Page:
BOOK REVIEW : Tiger Lily by Jodi Lynn AndersonTiger Lily by Jodi Lynn Anderson
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Before Peter Pan belonged to Wendy, he belonged to the girl with the crow feather in her hair. . . .

Fifteen-year-old Tiger Lily doesn't believe in love stories or happy endings. Then she meets the alluring teenage Peter Pan in the forbidden woods of Neverland and immediately falls under his spell.

Peter is unlike anyone she's ever known. Impetuous and brave, he both scares and enthralls her. As the leader of the Lost Boys, the most fearsome of Neverland's inhabitants, Peter is an unthinkable match for Tiger Lily. Soon, she is risking everything—her family, her future—to be with him. When she is faced with marriage to a terrible man in her own tribe, she must choose between the life she's always known and running away to an uncertain future with Peter.

With enemies threatening to tear them apart, the lovers seem doomed. But it's the arrival of Wendy Darling, an English girl who's everything Tiger Lily is not, that leads Tiger Lily to discover that the most dangerous enemies can live inside even the most loyal and loving heart.

“You have to be careful who you meet. You can’t unmeet them.”

I’ve finished Tiger Lily 24 hours ago and spent the day reliving some parts and thinking about it, my heart fluttering and suddenly missing a beat when I let my mind drift into Neverland.

Here’s is why.

The story is said in Tinker Bell’s POV. Who’s mute. Oh, and who can read your thoughts. I knew fairies were such dangerous creatures. Although some readers find it annoying, the rather descriptive kind of writing was a perfect fit for the story in my opinion : it helps to provide a more magical atmosphere, and before realizing it, we’re utterly stuck in Neverland. That’s true this book can be classed as slow-paced but you know what? I can’t think of any part that could have been removed.

Everything’s dazzling. Nothing’s useless.

Moreover, the choice of Tinker Bell as a narrator brought more tension, as she happens to know things characters don’t. After years spent utterly annoyed by her character, I find myself understanding her for the very first time – I must confess that I was afraid the little fairy would have prevented me from loving this book – Color me surprised : it was in fact the opposite.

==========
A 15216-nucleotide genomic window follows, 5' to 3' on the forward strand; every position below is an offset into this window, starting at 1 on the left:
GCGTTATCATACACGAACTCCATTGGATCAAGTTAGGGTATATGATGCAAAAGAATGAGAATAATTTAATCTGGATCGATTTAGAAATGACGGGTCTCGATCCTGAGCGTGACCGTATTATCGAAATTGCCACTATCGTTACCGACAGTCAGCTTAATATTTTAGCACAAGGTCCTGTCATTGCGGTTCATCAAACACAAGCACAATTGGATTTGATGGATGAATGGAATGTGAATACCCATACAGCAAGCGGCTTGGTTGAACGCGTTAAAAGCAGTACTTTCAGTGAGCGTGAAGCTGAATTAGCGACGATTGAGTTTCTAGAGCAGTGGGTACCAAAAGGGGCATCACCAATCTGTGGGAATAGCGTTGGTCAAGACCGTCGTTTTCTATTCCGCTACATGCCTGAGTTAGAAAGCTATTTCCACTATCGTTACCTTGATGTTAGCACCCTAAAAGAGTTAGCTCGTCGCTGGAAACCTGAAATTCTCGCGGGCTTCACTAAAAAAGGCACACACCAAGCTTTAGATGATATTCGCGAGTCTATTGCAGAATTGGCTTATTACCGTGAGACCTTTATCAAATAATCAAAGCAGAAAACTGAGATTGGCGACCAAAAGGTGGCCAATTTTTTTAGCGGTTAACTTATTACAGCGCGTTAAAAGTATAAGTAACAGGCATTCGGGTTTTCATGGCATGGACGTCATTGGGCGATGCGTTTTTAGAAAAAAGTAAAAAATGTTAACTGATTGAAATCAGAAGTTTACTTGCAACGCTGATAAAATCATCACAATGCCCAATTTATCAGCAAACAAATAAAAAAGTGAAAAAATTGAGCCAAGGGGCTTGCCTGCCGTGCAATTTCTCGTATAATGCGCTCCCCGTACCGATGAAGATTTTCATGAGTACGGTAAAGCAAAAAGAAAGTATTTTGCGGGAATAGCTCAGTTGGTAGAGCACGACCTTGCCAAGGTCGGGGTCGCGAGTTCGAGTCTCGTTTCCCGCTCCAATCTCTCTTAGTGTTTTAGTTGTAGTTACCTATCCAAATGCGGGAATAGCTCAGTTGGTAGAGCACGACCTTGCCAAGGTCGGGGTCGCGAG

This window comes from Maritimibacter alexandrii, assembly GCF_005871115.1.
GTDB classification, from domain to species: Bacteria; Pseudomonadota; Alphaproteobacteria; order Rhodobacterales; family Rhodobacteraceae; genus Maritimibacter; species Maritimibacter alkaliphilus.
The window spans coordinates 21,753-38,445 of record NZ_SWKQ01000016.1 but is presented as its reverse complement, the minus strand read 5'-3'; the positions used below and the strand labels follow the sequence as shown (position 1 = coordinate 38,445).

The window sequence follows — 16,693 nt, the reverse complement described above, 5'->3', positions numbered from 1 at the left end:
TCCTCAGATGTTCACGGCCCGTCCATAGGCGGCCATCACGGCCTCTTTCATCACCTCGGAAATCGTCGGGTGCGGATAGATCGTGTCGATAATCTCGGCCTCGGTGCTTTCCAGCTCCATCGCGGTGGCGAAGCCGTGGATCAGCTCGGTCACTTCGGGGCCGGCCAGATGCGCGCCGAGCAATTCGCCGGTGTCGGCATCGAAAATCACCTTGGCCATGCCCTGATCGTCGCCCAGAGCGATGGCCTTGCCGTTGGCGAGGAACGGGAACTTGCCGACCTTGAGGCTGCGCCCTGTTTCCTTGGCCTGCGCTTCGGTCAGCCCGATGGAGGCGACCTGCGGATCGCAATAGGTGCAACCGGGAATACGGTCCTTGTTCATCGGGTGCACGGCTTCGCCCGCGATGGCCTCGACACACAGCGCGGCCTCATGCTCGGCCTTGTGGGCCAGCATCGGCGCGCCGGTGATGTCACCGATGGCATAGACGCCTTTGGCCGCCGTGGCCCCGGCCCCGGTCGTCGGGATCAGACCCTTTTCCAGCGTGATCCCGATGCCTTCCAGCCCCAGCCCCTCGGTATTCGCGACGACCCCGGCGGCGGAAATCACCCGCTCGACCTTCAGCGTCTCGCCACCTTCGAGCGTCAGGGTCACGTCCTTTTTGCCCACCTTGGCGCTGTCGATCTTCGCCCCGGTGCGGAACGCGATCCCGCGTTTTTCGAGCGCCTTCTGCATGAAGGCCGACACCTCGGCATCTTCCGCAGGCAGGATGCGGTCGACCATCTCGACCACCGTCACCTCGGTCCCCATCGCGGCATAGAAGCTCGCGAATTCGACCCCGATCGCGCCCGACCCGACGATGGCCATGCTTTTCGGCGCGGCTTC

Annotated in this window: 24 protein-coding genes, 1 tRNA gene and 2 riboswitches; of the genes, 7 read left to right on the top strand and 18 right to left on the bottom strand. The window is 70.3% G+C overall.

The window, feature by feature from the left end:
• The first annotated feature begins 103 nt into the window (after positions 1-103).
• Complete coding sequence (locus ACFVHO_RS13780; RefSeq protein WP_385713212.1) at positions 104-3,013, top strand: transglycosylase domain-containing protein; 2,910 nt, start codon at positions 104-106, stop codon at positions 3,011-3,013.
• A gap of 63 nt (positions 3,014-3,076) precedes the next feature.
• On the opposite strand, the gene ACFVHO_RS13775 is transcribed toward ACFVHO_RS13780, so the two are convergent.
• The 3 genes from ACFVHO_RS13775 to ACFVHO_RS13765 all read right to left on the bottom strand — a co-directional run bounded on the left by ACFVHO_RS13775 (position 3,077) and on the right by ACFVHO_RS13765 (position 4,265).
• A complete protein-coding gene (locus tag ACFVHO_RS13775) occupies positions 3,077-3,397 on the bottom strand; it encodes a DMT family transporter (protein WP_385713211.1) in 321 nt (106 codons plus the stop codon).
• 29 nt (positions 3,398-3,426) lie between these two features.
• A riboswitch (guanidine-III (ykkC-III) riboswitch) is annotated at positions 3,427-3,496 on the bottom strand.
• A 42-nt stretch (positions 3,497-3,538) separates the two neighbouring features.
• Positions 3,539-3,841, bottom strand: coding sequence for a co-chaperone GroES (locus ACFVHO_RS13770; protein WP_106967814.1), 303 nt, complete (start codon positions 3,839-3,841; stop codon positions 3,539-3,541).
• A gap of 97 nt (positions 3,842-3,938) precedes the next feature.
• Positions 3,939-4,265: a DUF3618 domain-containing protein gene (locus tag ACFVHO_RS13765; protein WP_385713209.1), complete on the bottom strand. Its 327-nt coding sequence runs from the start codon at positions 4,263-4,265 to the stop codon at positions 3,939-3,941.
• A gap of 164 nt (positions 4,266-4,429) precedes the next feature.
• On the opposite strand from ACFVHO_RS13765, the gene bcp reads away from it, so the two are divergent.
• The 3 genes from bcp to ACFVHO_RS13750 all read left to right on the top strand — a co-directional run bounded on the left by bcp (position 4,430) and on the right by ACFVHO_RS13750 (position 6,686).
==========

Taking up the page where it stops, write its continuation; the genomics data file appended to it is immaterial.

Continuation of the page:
Tiger Lily doesn’t fit in her village’s life yet she’s always a part of it. Raised by the shaman, Tik Tok, she always knew she was different and – well, she doesn’t care. She doesn’t care if she’s not as pretty as the other girls, as long as she’s allowed to hunt and to live her life. She doesn’t care to be engaged to a complete brute as long as her father can keep his head up. She doesn’t know how to express her feelings, and more than that, she doesn’t know that she had to. She’s wondrous. She’s brave. She makes mistakes. She’s real.

She’s anything like female leads I’ve ever met.
She’s everything I can admire.

The Lost Boys hold my heart in their hands. I fell for them from the very first time Tiger Lily met them, all both awkward, frightened and reckless. Of course Peter‘s charm seduced me – enthralled me. I mean, I could see pretty quickly how he managed to take the central place in this bunch of teenagers. He’s full of empathy, selflessness, passionate, blunt – yet sometimes he seems to lose his confidence and what does it stay? An adorable but terrified boy whose need to win endlessly fight with his carefulness.

Ahem. Watch out – I might not be able to prevent myself from swearing in that part.
Because the Englanders. #!@% colonizers.
You stupid jackasses who think your way of life is the only one that can be taken into account.
Who never even try to understand Neverlanders’ customs and traditions.
And your God. Oh, let’s talk about your God. Sorry but it pissed me off so much to hear all this crap and to see stereotypes and judgment enter the village, threatening the sake of every single inhabitant. Deciding that you are judges of what is right and what isn’t.

I wanted to punch something, and I couldn’t help but think about the champions of colonization we used to be before, we Europeans – To see how quickly they could insinuate the doubt in everybody’s head, taking control – That was both frightening and maddening to be let in the role of the helpless witness, continually dreading the train wreck.

I took a huge breath when I closed the book then I felt the need to reopened it almost instantly. I’m pretty sure this striking story will be etched in my mind – Tiger Lily slowly enchanted me, worming its way into my heart – and will haunt me for a long time.

Until I reread it, I’m afraid.

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